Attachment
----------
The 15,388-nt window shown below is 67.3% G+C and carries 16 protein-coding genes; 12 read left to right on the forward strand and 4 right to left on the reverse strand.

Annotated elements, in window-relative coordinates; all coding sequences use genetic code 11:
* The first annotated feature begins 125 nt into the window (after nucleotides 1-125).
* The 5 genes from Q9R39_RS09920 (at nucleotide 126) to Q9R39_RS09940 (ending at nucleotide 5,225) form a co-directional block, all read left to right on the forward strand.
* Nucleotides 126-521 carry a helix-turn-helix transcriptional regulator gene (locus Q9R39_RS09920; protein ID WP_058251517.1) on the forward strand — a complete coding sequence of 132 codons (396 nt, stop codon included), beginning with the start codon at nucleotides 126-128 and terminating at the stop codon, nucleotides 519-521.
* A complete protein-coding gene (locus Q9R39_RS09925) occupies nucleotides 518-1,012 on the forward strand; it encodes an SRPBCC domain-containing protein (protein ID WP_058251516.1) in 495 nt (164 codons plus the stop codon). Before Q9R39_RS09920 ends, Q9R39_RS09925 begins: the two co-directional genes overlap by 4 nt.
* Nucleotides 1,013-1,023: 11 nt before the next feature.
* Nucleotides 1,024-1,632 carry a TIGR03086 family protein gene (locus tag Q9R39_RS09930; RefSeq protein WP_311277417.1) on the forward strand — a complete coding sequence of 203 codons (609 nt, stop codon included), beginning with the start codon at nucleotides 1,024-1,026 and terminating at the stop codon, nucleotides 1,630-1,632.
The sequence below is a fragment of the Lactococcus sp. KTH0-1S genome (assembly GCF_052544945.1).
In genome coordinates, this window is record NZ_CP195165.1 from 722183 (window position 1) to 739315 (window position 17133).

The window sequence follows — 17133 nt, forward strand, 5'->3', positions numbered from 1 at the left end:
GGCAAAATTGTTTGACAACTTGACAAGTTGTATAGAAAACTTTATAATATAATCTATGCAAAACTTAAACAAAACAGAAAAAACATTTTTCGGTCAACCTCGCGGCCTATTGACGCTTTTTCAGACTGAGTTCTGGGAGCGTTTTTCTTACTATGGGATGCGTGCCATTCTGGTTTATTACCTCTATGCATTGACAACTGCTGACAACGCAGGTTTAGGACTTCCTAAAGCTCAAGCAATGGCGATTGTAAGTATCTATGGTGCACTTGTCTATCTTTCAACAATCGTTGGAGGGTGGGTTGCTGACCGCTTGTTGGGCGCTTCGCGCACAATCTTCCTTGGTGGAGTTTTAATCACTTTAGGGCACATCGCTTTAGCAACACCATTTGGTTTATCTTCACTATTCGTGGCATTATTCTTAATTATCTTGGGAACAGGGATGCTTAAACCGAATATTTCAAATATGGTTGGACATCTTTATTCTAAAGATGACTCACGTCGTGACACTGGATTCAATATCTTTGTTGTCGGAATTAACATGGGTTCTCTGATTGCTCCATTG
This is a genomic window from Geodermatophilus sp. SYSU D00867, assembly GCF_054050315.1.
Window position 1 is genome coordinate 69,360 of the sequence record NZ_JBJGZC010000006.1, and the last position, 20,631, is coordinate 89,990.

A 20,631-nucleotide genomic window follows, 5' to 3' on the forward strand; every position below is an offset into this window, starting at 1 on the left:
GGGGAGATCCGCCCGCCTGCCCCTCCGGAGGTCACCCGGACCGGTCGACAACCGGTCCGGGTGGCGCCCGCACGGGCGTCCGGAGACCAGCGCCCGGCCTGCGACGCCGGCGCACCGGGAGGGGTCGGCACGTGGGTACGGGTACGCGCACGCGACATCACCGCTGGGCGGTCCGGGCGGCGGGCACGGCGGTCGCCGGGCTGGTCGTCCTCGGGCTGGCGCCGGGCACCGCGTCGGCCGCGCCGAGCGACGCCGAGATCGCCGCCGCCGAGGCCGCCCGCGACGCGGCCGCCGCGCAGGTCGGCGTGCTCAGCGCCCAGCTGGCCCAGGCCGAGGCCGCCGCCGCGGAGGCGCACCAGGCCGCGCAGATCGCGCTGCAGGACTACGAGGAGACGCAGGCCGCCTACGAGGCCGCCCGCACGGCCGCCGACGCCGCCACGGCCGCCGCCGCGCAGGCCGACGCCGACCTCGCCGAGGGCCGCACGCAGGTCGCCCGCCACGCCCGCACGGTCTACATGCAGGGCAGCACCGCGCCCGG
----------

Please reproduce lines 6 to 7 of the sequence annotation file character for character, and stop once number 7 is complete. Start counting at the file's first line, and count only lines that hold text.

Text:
* A complete protein-coding gene (locus Q9R39_RS09925) occupies nucleotides 518-1,012 on the forward strand; it encodes an SRPBCC domain-containing protein (protein ID WP_058251516.1) in 495 nt (164 codons plus the stop codon). Before Q9R39_RS09920 ends, Q9R39_RS09925 begins: the two co-directional genes overlap by 4 nt.
* Nucleotides 1,013-1,023: 11 nt before the next feature.